Why do we need to learn new skills?
Times have changed. Our world has changed. Our jobs have changed. Just as jobs have evolved over the last 200 years, so have the skills needed to thrive in a rapidly changing, complex world.
Second Industrial Revolution
Digital Information Revolution
Computer support specialist
Digital marketing specialist
Home health aide
Information security analyst
Director of emotional intelligence
Chief modernization officer
Smart home architect
Director of cultural forecasting
Ethical sourcing officer
Genomic portfolio director
Space exploration guide
Drone traffic optimizer
- 1970s–early 2000s
(Click on each era to learn more)
What’s in your child’s backpack?
Researchers agree that young people are going to need a wide range of skills to succeed in today’s rapidly changing world – beyond just reading, writing, and arithmetic. And if we want our kids to succeed, we need to start thinking about a new set of basics.
Click on each of the icons below for a little more info about these important skills.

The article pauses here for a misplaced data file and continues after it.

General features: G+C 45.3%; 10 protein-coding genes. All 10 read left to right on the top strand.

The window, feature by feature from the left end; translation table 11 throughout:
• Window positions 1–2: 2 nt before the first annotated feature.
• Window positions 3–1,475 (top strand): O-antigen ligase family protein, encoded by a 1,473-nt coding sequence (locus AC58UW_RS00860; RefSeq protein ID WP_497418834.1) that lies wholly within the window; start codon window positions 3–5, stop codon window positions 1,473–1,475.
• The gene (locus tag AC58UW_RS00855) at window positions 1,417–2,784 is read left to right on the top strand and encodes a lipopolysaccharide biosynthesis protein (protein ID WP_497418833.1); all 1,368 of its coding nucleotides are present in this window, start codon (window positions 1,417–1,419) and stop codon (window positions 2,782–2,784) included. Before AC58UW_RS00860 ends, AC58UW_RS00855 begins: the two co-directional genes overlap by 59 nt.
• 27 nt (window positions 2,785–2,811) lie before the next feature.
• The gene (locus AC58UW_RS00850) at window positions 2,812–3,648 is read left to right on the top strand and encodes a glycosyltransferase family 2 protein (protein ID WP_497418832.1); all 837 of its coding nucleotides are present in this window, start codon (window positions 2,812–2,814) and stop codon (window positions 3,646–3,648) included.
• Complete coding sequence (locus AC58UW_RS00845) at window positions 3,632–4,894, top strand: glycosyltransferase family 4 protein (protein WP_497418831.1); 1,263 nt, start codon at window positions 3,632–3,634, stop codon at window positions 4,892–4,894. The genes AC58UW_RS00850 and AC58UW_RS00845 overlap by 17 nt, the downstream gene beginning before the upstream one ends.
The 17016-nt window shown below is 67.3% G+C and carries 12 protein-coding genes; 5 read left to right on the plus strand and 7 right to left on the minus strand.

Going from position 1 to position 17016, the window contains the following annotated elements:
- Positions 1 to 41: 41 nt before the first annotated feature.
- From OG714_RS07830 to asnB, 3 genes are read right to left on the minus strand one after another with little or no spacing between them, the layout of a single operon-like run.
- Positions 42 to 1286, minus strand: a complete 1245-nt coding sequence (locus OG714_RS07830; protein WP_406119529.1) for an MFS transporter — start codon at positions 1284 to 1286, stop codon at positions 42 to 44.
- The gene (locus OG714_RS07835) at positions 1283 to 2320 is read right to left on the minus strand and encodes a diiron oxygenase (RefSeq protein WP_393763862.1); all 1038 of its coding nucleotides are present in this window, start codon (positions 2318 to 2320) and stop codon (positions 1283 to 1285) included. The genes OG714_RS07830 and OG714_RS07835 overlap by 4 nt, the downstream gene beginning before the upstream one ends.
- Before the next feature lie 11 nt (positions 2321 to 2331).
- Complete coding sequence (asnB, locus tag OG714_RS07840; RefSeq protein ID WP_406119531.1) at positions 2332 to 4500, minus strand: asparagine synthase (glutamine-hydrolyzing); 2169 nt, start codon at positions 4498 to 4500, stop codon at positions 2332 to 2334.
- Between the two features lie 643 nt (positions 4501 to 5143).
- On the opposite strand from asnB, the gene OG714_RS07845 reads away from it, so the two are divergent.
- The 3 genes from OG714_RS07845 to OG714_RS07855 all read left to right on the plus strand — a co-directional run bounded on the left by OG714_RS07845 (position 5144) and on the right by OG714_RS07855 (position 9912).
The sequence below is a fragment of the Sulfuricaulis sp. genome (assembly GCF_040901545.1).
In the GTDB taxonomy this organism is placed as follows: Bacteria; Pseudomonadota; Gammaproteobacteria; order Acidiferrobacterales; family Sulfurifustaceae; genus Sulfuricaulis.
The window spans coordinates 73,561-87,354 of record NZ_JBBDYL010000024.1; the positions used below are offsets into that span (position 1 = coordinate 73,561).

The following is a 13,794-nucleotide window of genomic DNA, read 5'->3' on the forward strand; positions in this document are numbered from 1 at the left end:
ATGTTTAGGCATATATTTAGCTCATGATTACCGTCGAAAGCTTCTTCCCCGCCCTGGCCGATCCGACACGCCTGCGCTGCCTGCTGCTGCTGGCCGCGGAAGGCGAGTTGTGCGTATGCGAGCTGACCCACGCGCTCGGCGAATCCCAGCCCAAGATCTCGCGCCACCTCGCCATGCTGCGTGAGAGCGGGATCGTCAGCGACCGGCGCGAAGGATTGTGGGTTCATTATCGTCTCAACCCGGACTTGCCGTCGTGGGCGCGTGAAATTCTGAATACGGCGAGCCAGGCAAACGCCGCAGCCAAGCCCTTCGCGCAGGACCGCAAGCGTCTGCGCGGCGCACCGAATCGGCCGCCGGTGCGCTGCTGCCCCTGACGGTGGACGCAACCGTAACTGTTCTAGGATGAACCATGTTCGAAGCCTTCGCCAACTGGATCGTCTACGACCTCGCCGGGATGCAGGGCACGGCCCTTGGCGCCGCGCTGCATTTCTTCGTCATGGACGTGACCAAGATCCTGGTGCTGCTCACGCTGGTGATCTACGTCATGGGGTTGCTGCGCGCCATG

What can YOU do to help develop these New Basics?
Evidence proves that these skills are concrete—and they can be taught and learned. You, as a parent, can play a vital role in equipping your child with the new basics.
Start the Conversation
Talking with your children about their daily activities will help them to become more aware of the skills they’re learning at home and at school, For example, is your child making changes to a project based on teacher feed-back? That’s critical thinking at work!
Let your child’s teacher know that you’ve heard about The New Basics and are curious to know how your child is doing with these skills. You will find this opens up new conversations with the teacher—and you’ll probably even learn new things about your child in the process!
A child entering school this year will graduate in 2031. They all deserve an education that provides them the skills and competencies they need to thrive and ensures Canada remains a strong competitive country.
Sheldon Levy, Former President, Ryerson University
The world is changing so fast and I worry whether my kids will be prepared for whatever comes their way. I expect schools to teach math, reading, and other subjects but I know it takes more than that to be successful, healthy, and happy.
Parent, Toronto District School Board
The New Basics, as a set of competencies, provide an overarching purpose to the teaching and learning in my classroom. The Ontario Curriculum is then in service of these broad, interdisciplinary goals.
Kimberly Stolys, Teacher, York Region District School Board